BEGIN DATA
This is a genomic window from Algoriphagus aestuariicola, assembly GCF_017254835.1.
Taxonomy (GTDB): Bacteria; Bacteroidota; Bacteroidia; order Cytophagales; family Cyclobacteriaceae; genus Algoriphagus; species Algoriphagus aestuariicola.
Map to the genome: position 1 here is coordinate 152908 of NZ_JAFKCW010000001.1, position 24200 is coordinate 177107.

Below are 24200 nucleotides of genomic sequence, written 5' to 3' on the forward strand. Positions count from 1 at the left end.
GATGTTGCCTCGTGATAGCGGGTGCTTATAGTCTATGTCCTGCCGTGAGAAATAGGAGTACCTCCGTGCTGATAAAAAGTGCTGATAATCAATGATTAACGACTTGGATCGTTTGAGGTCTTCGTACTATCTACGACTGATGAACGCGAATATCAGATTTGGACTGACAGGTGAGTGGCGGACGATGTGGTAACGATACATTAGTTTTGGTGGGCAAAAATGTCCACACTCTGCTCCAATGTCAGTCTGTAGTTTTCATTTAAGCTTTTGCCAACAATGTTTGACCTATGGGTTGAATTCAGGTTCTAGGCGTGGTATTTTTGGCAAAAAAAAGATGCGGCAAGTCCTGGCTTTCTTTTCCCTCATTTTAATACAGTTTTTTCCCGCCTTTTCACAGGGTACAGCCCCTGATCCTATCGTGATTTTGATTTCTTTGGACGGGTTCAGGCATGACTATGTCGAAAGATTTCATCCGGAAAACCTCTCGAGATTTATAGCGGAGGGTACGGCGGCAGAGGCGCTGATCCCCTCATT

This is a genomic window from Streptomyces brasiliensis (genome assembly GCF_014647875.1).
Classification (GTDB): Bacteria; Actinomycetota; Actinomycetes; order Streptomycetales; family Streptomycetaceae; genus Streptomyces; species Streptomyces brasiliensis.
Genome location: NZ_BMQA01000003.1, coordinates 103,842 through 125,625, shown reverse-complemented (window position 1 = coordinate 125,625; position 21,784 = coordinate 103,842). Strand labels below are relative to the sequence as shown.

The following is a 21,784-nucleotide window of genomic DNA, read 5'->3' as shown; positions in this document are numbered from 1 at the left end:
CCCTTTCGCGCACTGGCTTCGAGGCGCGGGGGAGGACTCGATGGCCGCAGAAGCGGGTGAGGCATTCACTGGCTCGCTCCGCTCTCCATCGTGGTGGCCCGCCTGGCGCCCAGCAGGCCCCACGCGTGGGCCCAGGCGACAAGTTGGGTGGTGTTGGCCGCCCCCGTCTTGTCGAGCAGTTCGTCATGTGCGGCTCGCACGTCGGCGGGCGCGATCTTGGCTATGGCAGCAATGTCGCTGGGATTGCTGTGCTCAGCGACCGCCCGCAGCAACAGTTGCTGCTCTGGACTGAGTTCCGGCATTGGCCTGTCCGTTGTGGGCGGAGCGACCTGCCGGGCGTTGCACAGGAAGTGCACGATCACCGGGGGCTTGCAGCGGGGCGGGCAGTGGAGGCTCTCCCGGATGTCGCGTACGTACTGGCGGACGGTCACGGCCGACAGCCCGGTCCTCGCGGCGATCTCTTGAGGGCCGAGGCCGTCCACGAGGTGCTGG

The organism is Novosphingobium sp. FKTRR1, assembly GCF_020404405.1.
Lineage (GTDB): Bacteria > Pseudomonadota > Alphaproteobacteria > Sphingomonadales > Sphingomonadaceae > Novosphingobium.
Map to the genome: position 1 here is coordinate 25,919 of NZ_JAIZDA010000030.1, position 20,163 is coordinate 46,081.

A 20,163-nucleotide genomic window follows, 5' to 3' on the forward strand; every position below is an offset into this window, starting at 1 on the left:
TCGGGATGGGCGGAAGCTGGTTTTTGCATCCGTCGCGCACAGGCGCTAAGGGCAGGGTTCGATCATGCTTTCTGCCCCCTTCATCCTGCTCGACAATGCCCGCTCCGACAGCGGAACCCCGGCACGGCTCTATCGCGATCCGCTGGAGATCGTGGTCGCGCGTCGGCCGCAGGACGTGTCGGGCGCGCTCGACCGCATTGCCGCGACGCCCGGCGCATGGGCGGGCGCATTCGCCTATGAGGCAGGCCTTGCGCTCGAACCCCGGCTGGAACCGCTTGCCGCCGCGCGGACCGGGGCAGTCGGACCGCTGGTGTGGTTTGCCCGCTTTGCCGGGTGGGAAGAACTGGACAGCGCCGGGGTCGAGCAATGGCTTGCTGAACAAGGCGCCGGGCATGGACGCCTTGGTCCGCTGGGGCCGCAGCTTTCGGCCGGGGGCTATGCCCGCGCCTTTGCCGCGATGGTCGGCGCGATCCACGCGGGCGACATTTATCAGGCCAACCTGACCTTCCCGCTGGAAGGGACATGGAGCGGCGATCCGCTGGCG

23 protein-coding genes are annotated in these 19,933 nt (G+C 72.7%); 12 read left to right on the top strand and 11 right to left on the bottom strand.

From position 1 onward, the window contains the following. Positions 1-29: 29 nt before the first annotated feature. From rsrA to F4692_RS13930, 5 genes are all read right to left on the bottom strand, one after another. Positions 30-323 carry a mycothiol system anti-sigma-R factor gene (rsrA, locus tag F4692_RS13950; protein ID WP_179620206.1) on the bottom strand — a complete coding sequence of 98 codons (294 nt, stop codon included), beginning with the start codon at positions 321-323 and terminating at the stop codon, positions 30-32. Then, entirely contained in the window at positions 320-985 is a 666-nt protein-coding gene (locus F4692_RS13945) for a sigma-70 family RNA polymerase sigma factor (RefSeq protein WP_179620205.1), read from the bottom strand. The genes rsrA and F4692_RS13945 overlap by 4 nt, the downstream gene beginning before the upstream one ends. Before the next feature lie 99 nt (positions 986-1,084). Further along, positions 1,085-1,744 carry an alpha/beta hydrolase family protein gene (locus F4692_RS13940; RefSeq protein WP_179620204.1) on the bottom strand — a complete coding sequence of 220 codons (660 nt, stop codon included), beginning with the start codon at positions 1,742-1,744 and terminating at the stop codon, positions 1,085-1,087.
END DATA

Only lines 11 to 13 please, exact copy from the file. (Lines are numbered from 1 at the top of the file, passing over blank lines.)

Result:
The organism is Novosphingobium sp. FKTRR1, assembly GCF_020404405.1.
Lineage (GTDB): Bacteria > Pseudomonadota > Alphaproteobacteria > Sphingomonadales > Sphingomonadaceae > Novosphingobium.
Map to the genome: position 1 here is coordinate 25,919 of NZ_JAIZDA010000030.1, position 20,163 is coordinate 46,081.